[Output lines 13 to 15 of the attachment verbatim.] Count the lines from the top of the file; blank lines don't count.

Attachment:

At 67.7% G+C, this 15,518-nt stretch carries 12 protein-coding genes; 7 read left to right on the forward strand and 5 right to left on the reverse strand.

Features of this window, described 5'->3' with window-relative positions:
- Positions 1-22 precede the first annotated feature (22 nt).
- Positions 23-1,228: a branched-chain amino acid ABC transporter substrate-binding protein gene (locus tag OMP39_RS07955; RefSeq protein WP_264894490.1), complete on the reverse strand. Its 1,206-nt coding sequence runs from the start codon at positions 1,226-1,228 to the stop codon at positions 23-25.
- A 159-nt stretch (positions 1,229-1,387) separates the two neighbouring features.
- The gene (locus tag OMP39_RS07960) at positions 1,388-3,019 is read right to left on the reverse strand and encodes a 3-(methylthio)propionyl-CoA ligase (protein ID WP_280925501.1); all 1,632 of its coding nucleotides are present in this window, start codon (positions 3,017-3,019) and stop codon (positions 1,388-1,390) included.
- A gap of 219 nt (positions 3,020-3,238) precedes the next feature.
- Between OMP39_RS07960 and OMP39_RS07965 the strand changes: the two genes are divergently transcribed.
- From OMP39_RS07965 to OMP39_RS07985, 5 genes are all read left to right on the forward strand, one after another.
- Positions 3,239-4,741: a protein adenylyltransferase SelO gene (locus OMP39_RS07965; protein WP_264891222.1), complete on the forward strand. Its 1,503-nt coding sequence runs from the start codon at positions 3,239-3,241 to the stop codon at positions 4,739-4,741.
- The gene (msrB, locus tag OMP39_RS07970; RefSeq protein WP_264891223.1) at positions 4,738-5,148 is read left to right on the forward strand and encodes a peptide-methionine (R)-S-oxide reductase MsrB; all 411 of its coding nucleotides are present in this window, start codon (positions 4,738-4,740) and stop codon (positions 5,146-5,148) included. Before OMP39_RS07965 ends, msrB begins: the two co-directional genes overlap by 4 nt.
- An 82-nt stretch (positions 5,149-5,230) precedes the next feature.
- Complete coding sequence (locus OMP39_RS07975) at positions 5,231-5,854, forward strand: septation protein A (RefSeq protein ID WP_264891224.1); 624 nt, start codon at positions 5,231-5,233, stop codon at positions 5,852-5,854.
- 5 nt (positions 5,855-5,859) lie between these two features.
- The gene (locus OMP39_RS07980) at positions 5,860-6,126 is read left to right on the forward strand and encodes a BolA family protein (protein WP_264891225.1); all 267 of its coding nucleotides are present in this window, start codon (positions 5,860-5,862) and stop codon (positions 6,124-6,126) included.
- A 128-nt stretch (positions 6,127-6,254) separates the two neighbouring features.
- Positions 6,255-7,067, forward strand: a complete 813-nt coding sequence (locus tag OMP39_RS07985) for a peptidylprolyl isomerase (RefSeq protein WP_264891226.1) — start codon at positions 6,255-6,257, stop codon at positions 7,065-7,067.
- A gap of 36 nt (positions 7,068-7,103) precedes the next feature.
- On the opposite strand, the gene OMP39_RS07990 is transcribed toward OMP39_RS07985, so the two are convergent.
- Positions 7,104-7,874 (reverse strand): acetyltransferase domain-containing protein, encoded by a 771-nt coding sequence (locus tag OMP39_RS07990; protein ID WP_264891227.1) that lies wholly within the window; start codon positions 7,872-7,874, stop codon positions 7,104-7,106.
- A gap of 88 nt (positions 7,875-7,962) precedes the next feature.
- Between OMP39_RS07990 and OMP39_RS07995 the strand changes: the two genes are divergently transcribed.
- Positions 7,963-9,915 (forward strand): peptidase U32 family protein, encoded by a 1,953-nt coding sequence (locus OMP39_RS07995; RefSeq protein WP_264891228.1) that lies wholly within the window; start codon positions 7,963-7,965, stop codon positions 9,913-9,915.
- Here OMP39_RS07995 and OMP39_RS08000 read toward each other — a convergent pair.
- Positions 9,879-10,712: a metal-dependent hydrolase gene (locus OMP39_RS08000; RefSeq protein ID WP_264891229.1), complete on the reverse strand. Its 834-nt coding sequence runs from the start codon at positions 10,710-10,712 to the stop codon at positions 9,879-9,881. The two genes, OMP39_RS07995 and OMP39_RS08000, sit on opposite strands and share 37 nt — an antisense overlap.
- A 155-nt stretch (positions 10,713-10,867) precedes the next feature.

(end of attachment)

- Complete coding sequence (locus OMP39_RS07975) at positions 5,231-5,854, forward strand: septation protein A (RefSeq protein ID WP_264891224.1); 624 nt, start codon at positions 5,231-5,233, stop codon at positions 5,852-5,854.
- 5 nt (positions 5,855-5,859) lie between these two features.
- The gene (locus OMP39_RS07980) at positions 5,860-6,126 is read left to right on the forward strand and encodes a BolA family protein (protein WP_264891225.1); all 267 of its coding nucleotides are present in this window, start codon (positions 5,860-5,862) and stop codon (positions 6,124-6,126) included.